come in handy as does the ski-hatch. Folded down, they add unexpected, but valuable,
versatility. Externally, there's a natty electronic release button disguised
as the '0' of the 407 bootlid badge. Alternatively, you can stick with the remote.
Look around and you can't miss the impressive fit and finish throughout the
airy cabin. The SatNav, neatly integrated into the central stack, is superb;
its display offers sharp images as well as trip computer and telephone information
and it really is easy to work. While the centre stack looks rather 'busy', all
the important function controls are easy to find and recall. And when you have
to reverse at night you'll appreciate the ability to switch off the auto-dimming
rear view mirror.
up the Coupe's 240 horses and what you notice most in the cabin is… the silence!
If you didn't know better, you wouldn't believe there's a diesel unit
especially a 240bhp 24-valve V6 installed under the bonnet. On the move,
cabin ambience is exactly what you'd expect from a competent 'Grand Tourer'
passengers are agreeably insulated from the world passing by outside.
Cruising at speed is accompanied by the distant, soothing hum of the V6; wind
and road noise are so well-contained that everyone aboard can relax and enjoy
the playlist from the powerful eight-speaker JBL sound system (a £400 option).
From an owner's point of view, loping along the motorways is equally rewarding
because of the chance to achieve the official 50.4mpg.
the big Coupe
requires little effort from
the driver. Its a well
sorted car and handles
more than capably...
engine is one of the nicest diesel units around: the power delivery is impressively
smooth and perfectly suited to the polished six-speed sequential automatic transmission
that offers fully automatic, sequential manual and sport modes. With 338lb ft
of torque delivered from a low 1,600rpm, performance is as punchy as it is flexible.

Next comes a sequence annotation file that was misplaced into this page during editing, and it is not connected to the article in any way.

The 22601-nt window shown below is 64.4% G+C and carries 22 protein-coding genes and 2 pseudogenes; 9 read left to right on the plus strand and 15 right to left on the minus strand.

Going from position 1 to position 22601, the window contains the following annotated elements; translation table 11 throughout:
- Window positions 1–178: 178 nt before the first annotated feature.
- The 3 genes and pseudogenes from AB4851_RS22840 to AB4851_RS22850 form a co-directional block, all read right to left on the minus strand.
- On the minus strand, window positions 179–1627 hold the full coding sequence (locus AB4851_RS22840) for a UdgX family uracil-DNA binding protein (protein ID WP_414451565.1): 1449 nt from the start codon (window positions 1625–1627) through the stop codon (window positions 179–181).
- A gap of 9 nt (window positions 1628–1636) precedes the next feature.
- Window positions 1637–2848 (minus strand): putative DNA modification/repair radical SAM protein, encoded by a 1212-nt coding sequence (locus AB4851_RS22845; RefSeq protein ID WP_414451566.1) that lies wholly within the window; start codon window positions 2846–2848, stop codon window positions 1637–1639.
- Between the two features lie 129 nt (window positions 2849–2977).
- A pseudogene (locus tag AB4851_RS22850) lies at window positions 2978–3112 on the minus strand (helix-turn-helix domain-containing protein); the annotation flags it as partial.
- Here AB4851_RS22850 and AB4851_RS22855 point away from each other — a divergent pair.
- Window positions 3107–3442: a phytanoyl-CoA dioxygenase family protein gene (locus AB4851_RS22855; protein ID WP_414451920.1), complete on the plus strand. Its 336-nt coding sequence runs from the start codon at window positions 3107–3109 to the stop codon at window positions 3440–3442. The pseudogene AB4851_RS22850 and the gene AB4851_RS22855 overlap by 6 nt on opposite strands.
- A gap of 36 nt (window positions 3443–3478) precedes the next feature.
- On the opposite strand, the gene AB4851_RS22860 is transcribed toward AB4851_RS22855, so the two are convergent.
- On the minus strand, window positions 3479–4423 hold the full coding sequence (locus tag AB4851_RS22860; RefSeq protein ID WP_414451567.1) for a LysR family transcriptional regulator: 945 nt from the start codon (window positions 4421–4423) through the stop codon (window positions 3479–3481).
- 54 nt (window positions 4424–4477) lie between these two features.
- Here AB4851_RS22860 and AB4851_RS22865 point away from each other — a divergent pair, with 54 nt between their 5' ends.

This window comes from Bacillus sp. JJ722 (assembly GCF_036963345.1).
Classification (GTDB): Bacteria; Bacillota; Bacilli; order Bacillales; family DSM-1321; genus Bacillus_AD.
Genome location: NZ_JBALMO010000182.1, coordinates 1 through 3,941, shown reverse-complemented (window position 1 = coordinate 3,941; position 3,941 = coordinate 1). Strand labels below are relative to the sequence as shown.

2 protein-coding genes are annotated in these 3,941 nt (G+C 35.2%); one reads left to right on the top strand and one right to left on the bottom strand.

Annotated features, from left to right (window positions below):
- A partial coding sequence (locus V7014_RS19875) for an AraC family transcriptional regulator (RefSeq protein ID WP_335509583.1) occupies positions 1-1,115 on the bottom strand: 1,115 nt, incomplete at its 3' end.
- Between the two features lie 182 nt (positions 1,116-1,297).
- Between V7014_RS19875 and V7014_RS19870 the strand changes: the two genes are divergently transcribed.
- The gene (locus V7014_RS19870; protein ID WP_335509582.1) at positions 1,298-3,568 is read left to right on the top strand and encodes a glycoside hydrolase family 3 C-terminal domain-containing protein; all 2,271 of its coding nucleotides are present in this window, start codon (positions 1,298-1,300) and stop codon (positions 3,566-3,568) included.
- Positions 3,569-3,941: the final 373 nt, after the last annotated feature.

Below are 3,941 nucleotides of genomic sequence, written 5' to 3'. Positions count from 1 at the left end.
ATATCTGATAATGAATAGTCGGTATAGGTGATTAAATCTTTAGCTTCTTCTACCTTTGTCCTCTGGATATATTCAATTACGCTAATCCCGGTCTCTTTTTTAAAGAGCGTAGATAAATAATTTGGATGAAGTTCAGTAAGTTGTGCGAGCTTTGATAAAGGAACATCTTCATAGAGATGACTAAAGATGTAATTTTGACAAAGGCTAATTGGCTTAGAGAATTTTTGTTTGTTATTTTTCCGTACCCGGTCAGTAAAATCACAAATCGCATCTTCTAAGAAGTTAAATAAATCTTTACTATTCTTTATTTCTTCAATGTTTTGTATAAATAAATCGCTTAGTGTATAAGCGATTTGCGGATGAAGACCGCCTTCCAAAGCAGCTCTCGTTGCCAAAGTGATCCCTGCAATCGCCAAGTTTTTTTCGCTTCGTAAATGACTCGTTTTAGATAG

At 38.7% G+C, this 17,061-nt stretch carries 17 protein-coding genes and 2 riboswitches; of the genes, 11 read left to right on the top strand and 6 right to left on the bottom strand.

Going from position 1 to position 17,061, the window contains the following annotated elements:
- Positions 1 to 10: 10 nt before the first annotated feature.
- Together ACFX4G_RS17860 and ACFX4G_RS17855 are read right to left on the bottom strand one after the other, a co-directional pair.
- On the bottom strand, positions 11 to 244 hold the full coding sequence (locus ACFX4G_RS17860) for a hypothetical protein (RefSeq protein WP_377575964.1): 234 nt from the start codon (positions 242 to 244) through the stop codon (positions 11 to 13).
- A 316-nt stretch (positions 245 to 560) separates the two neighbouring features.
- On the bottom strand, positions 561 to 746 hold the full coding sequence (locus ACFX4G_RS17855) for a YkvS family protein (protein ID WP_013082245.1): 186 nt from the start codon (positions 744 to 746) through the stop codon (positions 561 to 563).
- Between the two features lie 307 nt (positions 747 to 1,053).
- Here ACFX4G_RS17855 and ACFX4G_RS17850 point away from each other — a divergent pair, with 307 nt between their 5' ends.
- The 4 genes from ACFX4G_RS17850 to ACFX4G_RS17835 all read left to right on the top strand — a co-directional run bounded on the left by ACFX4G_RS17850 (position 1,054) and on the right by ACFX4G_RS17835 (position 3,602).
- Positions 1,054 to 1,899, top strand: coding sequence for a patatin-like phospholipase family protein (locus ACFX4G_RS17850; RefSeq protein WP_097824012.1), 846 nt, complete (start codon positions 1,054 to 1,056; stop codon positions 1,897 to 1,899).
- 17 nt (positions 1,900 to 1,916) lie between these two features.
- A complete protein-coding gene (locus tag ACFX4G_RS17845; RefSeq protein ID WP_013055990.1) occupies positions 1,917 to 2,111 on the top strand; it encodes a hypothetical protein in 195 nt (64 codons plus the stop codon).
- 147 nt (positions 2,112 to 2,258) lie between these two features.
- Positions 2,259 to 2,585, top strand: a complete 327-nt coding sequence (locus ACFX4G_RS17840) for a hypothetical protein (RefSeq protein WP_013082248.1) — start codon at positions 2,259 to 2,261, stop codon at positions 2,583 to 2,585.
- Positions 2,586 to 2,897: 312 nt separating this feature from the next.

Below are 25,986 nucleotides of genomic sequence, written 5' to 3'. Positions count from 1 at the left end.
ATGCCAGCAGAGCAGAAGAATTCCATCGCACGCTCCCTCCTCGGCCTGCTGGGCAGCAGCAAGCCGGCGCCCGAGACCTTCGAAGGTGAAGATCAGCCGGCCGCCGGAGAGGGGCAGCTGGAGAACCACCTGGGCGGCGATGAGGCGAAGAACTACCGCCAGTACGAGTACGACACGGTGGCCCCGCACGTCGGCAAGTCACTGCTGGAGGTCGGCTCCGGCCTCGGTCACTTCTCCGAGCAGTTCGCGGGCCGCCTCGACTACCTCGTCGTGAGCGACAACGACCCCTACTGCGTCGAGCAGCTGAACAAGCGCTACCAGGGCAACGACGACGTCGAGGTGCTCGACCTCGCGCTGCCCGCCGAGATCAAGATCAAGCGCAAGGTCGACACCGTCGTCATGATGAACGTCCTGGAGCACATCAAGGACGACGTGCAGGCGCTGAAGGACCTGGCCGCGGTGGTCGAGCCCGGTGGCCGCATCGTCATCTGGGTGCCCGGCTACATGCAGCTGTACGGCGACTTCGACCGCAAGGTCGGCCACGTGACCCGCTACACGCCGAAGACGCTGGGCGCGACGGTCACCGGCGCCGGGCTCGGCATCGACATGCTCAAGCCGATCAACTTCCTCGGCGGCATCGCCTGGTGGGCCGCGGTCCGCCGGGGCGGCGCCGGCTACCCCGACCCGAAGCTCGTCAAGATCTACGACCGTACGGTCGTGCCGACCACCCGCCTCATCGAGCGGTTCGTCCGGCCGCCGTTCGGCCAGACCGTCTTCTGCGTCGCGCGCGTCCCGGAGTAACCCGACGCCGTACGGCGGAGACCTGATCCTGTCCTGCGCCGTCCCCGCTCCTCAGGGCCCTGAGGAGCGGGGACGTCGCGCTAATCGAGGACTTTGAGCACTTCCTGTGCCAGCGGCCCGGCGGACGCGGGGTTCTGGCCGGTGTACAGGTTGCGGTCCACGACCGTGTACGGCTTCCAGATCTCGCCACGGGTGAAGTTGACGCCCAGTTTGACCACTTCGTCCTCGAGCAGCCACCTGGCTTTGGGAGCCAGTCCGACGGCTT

The only clue that this isn't a petrol unit is the rev-counter's 4,300rpm red-line.
Okay… work it and you can hear it's a V6 you just can't tell that it's
In keeping with its composed GT character it makes sense to let the auto 'box
do all the work for you. From looking at the figures it would be understandable
to see the V6 Coupe as something of a rubber-burning hooligan but you'd
be wrong. That's not to say it doesn't party: standstill to the benchmark 62mph
is done and dusted in 7.9 seconds and it will run all the way up to 151mph.
Another major benefit of the turbodiesel power is, of course, the fuel economy.
Official consumption figures for the 3.0-litre HDi are 28.2, 39.2 and 50.4mpg
respectively for Urban, Combined and Extra-urban. During our week with the car
we recorded an overall average of 34.6mpg.
Driving the big Coupe requires little effort from the driver. It's a well sorted
car and handles more than capably. Traction is good for a powerful front-wheel
drive car in spite of the 338lb ft of torque being sent through the front
wheels, there's no discernible torque steer. And the pretty impressive grip
and stability, coupled with an almost complete absence of roll, makes this 407
Coupe a trustworthy steed whether you're wafting around the lanes taking
in the scenery or pressing on down the motorway. The brakes big, hefty
vented discs at the front are powerful and get on with the job without
attracting your attention: your foot presses; you stop.
When called upon to do so, the Coupe is a vigorous ground coverer. Push the
button on the centre stack to permanently lock the electronically adjustable
dampers in their firmest setting and move the selector lever to the left (into
'manual' mode there's also a Sport mode as well as a Winter setting)
and you can exploit the torque-rich V6's effortless flexibility using light
fore and aft taps on the gear lever to trigger instant and fluent up and down
shifts and maximise control on quicker secondary roads.
However, most of the time the 'Auto' damper setting is perfectly fine for managing
both 'soft' and 'hard' driving styles, particularly with the autobox in its
Sport setting. With transmission and dampers in Auto modes, you'll enjoy a tranquil
and well-controlled ride. Speed humps, however, are best taken at moderate speeds.
For the record, the Coupe's unruffled ride quality was achieved running on 19-inch
alloys wearing low-pro 235/40 Pirelli P Zero tyres.
In town, the steering is pleasantly weighted. A touch on the light side, perhaps,
but combined with good front and side visibility it makes easy work of placing
what is a really quite a long and wide car. Nor is parking a problem, thanks
to the standard-fit rear parking aid that provides both audible and visual feedback;
it's also very accurate, even picking out low kerbs.
So, how did it do? The 407 Coupe in V6 turbodiesel guise is an elegant and comfortable
Grand Tourer that will waft you from A to B in limousine majesty, quietly and
more frugally than many of its more expensive rivals and for less than
£30K. For drivers with no need of a badge to define who they are, it's a welcome
option to the more expensive German brands. MotorBar
Peugeot 407 Coupe Sport V6 HDi 240
Maximum speed: 151mph | 0-62mph: 7.9 seconds | Overall test MPG: 34.6mpg
Power: 240bhp | Torque: 338lb ft | CO2 189g/km | Insurance group 17E/40E